Madeleine as Blog Post about Paul Legault’s “The Madeleine Poems”

Back in November, UVa-alum Paul Legault came to the Bridge PAI in Charlottesville for a great sort of homecoming reading. The entire reading came out in one nervous, charmingly fumbling rush, just the right amount of between-poem banter seamlessly tumbling from one poem into the next. Afterwards, I think Paul sold a copy of his first book, The Madeleine Poems, to just about everyone who showed up, including me.

Now that I’ve finally gotten around to it, the book turns out to be just as good as the reading, but in an almost totally opposite way. It’s all pregnant pauses and quiet control, with elegantly balanced, even quasi-metrical cadences and a subtle, sculptural use of white space. The ending of the first poem sets an accurate tone, packing genuine menace into every period, and inexplicable meaning into a few odd indents (which I hope I can at least approximate): 

                     Woodsnail, breathe for me,
        or beware for your life
        which I will shudder just to hold it.

     Everyone was rich.
        We hunted wild animals.
     The worst was when they looked at you.

Stevens is clearly a big influence (there’s even a poem about a snowman), and like Stevens the book can come across as affected, even prim. But it’s never too stodgy to pull off a quirky gag—yetis in police cars, James Dean as Jonah—without looking sillier than intended. The turn from J. Alfred Prufrock to William Moulton Marston at the end of “Madeleine as Heroine” effectively caps one of the book’s best poems:

     One would give it—it being
     it all—one would gladly siphon
     all of one to say
     I have watched her seal an envelope.

     Or worse, I have seen her
     take three paces back from me,
     reach to a door in the air,
     step into her invisible plane and then nothing.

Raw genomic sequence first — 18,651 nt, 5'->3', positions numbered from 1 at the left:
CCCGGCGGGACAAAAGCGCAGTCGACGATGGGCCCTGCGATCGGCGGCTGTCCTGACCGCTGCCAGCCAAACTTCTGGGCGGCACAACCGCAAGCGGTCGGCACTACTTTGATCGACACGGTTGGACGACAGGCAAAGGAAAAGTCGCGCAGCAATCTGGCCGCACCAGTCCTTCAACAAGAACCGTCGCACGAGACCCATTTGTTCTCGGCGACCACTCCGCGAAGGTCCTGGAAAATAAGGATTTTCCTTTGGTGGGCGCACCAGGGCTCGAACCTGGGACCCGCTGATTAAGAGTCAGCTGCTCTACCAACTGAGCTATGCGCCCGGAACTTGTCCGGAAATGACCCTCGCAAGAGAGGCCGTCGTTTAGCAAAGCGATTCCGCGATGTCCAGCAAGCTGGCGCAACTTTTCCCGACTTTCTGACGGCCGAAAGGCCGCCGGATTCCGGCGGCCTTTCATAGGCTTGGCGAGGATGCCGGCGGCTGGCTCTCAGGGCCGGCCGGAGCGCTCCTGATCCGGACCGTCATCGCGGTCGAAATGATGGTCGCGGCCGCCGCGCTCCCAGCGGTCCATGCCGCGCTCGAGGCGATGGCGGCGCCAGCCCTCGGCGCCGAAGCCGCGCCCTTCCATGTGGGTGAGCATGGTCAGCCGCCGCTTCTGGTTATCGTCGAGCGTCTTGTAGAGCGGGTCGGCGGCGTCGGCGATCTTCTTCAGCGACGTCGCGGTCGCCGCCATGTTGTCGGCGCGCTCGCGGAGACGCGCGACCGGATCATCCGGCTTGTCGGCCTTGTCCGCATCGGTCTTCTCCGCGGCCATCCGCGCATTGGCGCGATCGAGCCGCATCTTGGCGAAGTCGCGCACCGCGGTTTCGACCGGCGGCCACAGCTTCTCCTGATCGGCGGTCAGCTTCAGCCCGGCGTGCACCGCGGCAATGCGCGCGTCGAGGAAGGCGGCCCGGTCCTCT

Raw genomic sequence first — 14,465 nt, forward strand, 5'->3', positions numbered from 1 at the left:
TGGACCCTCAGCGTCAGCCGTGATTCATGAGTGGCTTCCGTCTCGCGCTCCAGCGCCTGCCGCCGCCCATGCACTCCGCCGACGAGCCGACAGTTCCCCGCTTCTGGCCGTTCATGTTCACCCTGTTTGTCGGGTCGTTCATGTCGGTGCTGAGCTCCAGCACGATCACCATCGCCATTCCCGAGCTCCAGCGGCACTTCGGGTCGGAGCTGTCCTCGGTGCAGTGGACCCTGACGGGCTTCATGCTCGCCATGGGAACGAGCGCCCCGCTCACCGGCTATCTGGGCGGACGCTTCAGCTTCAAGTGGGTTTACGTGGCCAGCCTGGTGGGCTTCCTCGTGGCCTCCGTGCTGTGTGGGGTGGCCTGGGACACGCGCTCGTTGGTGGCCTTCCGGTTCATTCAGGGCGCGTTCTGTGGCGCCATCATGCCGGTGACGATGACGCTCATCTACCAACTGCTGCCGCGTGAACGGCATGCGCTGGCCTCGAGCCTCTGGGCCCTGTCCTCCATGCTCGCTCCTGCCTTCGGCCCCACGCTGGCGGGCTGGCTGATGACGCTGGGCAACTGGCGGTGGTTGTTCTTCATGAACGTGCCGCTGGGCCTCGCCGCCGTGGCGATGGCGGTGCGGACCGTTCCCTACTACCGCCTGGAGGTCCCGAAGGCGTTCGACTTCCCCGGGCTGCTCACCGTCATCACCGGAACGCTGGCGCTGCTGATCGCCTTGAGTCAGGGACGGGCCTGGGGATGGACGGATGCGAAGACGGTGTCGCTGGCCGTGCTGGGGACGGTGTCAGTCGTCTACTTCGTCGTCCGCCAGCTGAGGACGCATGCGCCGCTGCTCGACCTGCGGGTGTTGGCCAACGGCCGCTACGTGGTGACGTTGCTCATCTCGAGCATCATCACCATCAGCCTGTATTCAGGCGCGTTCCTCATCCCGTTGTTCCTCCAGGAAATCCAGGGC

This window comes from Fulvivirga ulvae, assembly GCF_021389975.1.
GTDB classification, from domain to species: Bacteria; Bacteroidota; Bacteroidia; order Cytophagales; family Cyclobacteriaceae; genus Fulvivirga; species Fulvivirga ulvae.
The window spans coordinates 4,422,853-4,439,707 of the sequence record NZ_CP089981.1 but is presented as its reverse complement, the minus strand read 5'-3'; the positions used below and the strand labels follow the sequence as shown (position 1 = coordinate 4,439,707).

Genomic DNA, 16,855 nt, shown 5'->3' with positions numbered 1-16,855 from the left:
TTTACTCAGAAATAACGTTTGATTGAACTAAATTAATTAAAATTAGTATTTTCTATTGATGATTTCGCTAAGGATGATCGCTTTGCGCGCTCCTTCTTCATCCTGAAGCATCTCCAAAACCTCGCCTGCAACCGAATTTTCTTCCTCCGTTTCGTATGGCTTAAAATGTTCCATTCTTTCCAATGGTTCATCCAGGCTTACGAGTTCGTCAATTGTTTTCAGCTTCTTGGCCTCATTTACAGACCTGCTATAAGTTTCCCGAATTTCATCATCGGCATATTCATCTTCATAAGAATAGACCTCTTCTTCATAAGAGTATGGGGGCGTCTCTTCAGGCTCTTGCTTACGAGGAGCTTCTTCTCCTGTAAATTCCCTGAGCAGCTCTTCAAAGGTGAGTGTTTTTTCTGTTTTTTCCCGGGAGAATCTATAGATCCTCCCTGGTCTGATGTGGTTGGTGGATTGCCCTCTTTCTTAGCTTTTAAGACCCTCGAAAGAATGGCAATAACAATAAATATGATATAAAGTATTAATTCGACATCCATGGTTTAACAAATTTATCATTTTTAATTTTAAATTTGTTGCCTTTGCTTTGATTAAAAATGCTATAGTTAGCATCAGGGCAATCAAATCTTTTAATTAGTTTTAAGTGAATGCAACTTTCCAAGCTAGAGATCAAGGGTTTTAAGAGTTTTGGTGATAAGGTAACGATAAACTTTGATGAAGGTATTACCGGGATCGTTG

It’s not a perfect debut. The long last poem, “Madeleine as Crusoe,” slips into the same kind of dryly abstracted philosophizing for which Stevens sometimes gets panned. But even there Paul keeps things interesting, in part by interjecting the jig-saw ellipticism of another obvious influence, Emily Dickinson, and pushing that influence to a pretty near cubist level of fragmentation. I quote here at length because it’s impossible to know where to break a sentence: 

     What was not
     and what—the bell-eyed-horse

     horse-carts of—was was only
     —which the mere look of which

     —not once—meant
     a music even to—then it was

     only once—the dark-

     only what—or that it was then—or

     how it was each of them or was not
     in these—the impressions
     of places where

     we reined in
     these days our lives.

Parts of that read like the particlized language of Stein’s Stanzas in Meditation, until you notice that the fragments might actually fit back together if you rearrange them just right (“What was not and what . . . was was only . . . the impressions of places . . . ,” e.g.). But try it and you quickly find that there are a dozen patterns they might fit in and no pattern that’s complete.

It’s a contemplation of (among other things) the opacity of language, delivered in the most opaque language in the book. And it’s an interesting counterpoint to Paul’s earlier chapbook, The Emily Dickinson Reader, an “English-to-English translation” that comically turns Dickinson’s notorious difficulty inside out. More on that later, probably.